Date of this Version
The Journal of Wildlife Management 76(8):1676–1685 (2012); DOI: 10.1002/jwmg.411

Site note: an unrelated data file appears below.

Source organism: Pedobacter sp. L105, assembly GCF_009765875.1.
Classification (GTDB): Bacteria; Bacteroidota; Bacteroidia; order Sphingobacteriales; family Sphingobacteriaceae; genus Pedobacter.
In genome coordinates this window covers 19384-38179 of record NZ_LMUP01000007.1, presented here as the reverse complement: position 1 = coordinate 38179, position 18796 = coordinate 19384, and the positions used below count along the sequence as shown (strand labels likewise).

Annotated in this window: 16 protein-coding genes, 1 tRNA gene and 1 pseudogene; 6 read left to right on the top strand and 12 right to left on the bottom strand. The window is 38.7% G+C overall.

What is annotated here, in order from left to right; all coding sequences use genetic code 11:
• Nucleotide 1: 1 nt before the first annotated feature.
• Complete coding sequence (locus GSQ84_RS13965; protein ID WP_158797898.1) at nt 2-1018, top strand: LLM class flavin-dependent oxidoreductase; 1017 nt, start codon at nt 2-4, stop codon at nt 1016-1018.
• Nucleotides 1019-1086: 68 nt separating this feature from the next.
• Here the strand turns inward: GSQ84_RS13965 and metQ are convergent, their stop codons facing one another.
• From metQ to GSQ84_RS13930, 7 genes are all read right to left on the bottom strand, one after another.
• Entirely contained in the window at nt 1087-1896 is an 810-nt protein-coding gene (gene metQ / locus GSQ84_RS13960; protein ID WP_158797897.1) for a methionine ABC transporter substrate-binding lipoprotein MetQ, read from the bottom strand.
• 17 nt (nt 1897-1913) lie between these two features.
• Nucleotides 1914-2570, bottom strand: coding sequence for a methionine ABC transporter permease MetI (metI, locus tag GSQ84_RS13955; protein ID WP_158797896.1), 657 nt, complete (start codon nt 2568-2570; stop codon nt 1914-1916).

Archery hunting in Oregon has increased dramatically over the past 2 decades. At the same time, spring juvenile to adult female ratios of Rocky Mountain elk (Cervus elaphus) have been declining. This has raised concern that archery seasons may be disrupting elk breeding and contributing to the decline in recruitment. Two mechanisms could contribute to reduced juvenile:female ratios: 1) reduced pregnancy rates, and 2) delayed conception dates because of human disturbance during the rut. We varied the number of archery hunters at the Starkey Experimental Forest and Range over 13 years to evaluate effects of archer density on reproduction of elk. Archer densities were maintained at high densities during 4 years (͞x = 1:09 tags sold=km2), low densities during 3 years (͞x = 0.53 tags sold=km2), and no archers during 6 years. We determined pregnancy status, age, kidney fat index (KFI), lactation status, and fetus conception dates for 622 female elk harvested in December. We found pregnancy rate differences of 0.105, 0.080, and 0.021 between high and no archer density years (P = 0.004), high and low archer density years (P = 0.054), and low and no archer density years (P = 0.616), respectively. Conception dates were 4 days later for high archer density compared to low archer density (P = 0.006), but did not differ between high and no archer years (2 days; P = 0.136) or between low and no archer years (2 days; P = 0.108).We compared generalized linear model estimates of pregnancy rates and determined pregnancy rates for 28% of the lactating female elk to be affected by high archer density, whereas archer densities had no significant effect on pregnancy rate estimates for non-lactating females. We found no difference in conception dates among archer densities when comparing model estimates. Our results suggest that archer density and its interaction with nutritional condition of elk influence pregnancy rates of lactating females with low KFI levels; however, the effect of archer density alone does not explain the magnitude of decline in juvenile to female ratios observed in Oregon.